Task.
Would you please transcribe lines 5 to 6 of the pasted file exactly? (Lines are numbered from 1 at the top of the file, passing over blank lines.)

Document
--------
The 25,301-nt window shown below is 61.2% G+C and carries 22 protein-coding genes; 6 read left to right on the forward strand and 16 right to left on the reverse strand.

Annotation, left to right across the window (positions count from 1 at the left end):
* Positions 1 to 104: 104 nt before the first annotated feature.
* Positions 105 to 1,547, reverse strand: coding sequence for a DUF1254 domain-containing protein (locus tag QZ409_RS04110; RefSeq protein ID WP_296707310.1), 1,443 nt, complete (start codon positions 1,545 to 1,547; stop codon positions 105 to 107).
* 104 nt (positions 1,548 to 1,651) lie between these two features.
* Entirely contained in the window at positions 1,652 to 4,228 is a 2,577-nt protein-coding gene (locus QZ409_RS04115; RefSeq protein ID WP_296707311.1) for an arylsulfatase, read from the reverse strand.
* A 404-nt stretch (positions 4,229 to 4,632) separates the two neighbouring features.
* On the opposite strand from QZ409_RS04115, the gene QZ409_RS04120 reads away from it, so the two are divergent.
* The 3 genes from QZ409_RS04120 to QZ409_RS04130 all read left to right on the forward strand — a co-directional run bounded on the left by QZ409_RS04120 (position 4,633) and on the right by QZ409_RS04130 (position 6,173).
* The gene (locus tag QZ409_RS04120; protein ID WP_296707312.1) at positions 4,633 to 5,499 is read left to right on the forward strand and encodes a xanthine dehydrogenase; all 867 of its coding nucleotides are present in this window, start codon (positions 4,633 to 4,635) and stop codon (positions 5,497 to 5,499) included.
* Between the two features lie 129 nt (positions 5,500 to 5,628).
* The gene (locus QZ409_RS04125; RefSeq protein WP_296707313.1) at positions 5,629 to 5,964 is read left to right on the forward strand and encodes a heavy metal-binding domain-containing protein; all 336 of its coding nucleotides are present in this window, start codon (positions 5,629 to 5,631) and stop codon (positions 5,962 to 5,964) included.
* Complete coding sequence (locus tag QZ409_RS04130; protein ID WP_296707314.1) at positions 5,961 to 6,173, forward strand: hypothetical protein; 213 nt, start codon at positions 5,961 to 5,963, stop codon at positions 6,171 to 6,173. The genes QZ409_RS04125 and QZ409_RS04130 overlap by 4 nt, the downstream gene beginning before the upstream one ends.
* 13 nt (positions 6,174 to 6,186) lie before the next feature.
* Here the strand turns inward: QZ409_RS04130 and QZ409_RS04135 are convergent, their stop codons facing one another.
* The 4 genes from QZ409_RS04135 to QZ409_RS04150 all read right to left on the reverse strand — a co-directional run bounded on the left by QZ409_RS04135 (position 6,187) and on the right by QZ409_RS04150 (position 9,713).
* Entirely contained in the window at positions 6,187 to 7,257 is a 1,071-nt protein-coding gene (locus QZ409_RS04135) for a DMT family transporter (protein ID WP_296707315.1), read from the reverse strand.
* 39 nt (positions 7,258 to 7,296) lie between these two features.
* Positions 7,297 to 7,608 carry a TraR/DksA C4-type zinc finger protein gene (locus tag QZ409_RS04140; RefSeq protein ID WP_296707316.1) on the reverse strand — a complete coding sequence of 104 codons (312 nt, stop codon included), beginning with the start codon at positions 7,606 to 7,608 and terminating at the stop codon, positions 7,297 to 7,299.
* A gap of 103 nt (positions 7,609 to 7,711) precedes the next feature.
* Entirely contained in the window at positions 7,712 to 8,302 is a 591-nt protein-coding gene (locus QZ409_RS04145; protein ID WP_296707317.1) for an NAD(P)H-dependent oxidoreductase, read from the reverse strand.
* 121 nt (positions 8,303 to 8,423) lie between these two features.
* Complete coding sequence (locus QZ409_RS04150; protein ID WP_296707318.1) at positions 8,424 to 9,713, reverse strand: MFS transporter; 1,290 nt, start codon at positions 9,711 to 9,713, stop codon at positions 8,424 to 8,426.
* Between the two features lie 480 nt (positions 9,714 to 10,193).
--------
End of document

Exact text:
* 104 nt (positions 1,548 to 1,651) lie between these two features.
* Entirely contained in the window at positions 1,652 to 4,228 is a 2,577-nt protein-coding gene (locus QZ409_RS04115; RefSeq protein ID WP_296707311.1) for an arylsulfatase, read from the reverse strand.